So the poses are good if occasionally unconventional, but while we are talking about weapons we need to mention that five of the figures carry a holstered pistol, which were available to all, and widely carried by those without a Garand, but not all took this option, so the representation here is pretty good. In addition there are some secondary weapons such as a Garand and another Thompson on some of these figures, and the majority of the figures have a trench knife strapped to their right ankle, which was another common feature. The desire to include such a wide range of weapons means this set does not accurately reflect the proportions of each within a unit, but there are now many sets of US paratroopers for this period (see below), so seen as an additional set for those previously made, this is not a big issue.

Moving from the weapons to the uniform, all of these men wear the usual ‘turtle’ helmet, mostly with netting cover and moulded chin cup, and they all seem to wear the M1942 jump suit. This is identified by the external pockets on the skirts, but the breast pockets are entirely hidden on all of them, which would have helped to confirm the identification. Nevertheless, most such sets depict this uniform, which is fine, though it rapidly got replaced by the M1943 some time after D-Day but before Operation Market Garden. The trousers with their large cargo pockets look fine, so there are no issues with the accuracy of their clothing. Kit too looks good, with appropriate pouches for the weapons carried, water canteen and small first aid pouch worn at the back of the belt. The rifleman has his bayonet scabbard, and all except the flamethrower wear a pack on the back, one of which has the entrenching tool strapped to it.

World War II figures from Mars have been routinely very well sculpted, and these are no different. Nice lively poses as we have said, with no hint of any flat ones, and good detail on clothing, kit and weaponry. There is no excess plastic in difficult locations for the mould to reach, but there is a little flash in places. These models look really good, and although the dark plastic colour makes it hard to see clearly, they should paint up very well. Although not necessary as he does stand, we would still have liked to see a base on the man feeding the mortar – lacking a base achieves nothing in our view, and just makes him that bit shorter and harder to keep upright (you could argue the same for the prone BAR man too).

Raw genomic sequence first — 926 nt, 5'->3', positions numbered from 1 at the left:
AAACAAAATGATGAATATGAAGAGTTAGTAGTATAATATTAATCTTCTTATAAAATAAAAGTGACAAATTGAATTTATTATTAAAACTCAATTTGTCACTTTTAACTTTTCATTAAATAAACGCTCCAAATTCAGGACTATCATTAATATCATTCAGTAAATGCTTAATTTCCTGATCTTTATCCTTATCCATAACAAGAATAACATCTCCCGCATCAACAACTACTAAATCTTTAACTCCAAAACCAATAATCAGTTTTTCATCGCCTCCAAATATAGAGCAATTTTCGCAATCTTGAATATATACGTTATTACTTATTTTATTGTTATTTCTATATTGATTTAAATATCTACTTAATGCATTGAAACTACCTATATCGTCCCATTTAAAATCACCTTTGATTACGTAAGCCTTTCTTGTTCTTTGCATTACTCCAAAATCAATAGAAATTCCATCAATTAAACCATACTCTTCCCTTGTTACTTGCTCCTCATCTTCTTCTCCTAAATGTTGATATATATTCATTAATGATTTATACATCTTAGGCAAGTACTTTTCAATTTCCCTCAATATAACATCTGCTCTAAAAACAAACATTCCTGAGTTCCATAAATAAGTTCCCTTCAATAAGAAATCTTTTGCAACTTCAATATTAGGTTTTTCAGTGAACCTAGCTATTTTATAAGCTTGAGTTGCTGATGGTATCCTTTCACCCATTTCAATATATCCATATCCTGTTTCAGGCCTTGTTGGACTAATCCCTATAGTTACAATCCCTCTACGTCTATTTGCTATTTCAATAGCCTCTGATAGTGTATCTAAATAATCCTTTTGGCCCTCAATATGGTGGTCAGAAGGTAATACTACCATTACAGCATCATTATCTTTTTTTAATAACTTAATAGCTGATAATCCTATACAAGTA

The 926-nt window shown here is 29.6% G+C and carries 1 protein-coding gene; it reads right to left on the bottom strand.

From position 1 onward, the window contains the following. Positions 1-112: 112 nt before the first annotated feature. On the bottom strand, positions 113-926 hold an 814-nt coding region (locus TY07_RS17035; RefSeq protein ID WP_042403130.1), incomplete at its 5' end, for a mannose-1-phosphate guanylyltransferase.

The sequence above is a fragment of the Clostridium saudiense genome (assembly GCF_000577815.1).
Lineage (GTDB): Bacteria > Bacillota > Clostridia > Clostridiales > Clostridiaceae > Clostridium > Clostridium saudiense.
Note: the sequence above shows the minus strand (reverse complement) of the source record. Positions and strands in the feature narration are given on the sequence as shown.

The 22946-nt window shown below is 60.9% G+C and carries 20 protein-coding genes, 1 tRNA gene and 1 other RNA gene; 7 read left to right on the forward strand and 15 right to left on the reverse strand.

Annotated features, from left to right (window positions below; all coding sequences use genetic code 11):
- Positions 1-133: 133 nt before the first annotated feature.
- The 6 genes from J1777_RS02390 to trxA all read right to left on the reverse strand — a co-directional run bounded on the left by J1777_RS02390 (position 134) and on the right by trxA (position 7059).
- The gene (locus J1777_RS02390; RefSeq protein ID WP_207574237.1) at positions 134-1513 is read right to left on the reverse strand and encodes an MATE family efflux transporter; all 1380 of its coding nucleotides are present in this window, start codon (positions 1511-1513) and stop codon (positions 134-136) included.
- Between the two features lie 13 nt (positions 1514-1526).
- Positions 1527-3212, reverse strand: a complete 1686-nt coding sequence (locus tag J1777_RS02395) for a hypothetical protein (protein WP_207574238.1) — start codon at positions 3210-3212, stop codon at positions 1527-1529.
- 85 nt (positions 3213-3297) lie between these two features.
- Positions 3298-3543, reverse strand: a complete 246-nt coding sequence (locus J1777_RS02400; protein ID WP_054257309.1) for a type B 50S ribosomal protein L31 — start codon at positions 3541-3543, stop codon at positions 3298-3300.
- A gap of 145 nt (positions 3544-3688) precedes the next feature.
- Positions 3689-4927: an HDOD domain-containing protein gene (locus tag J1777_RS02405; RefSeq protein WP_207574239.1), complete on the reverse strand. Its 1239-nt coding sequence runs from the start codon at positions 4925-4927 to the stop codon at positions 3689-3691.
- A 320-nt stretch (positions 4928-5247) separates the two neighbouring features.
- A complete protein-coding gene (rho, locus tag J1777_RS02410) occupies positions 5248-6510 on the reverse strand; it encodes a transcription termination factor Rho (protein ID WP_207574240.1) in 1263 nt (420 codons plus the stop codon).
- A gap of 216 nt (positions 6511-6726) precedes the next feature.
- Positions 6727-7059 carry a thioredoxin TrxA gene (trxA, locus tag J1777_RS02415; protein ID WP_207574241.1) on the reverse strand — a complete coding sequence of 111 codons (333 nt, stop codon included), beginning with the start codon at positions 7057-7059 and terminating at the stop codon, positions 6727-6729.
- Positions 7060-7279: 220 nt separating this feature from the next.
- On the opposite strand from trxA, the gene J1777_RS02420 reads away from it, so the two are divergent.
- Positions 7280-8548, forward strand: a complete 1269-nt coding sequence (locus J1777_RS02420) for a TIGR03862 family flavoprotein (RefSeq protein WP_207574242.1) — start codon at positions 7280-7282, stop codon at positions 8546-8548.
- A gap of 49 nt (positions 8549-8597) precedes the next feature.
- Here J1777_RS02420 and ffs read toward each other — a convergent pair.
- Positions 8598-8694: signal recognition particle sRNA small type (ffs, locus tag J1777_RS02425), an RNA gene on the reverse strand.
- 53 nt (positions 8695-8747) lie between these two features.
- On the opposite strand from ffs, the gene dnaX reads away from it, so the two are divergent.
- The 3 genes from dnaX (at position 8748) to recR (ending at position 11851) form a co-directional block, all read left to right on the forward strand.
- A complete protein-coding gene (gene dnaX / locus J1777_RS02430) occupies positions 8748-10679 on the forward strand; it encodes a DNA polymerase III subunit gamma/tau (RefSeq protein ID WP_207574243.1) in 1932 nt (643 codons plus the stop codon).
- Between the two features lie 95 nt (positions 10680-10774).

So there you have it. Again a fairly small set from Mars, but one that expands on the first, and those made by others, with some interesting weapons and useful poses well sculpted. The BAR and machine gunner are to our mind a bit too niche to be great poses, but the rest are well worth having, and as they wear the same older uniform as most other sets, they should blend with them seamlessly. Some of the weapons like the M3 were only issued late in the war, which somewhat jars with the earlier jacket being worn, so some purists may have an issue with that, but we can find no other criticisms on the accuracy of their appearance. Not a collection to set the world on fire, but one worth having to expand on the US paratroopers already available.


Historical Accuracy 10
Pose Quality 8
Pose Number 5
Sculpting 10
Mould 8

Further Reading
"American Web Equipment 1910-1967" - Crowood (Europa Militaria Series No.33) - Martin J Brayley - 9781861268327
"Infantry Weapons of World War II" - David & Charles - Jan Suermont - 9780715319253
"The World War II GI" - Crowood - Richard Windrow - 9781847970336
"US Army Airborne 1940-90" - Osprey (Elite Series No.31) - Gordon Rottman - 9780850459487
"US Army Paratrooper in the Pacific Theater 1943-45" - Osprey (Warrior Series No.165) - Gordon Rottman - 9781780961293
"US Paratrooper 1941-45" - Osprey (Warrior Series No.26) - Carl Smith - 9781855328426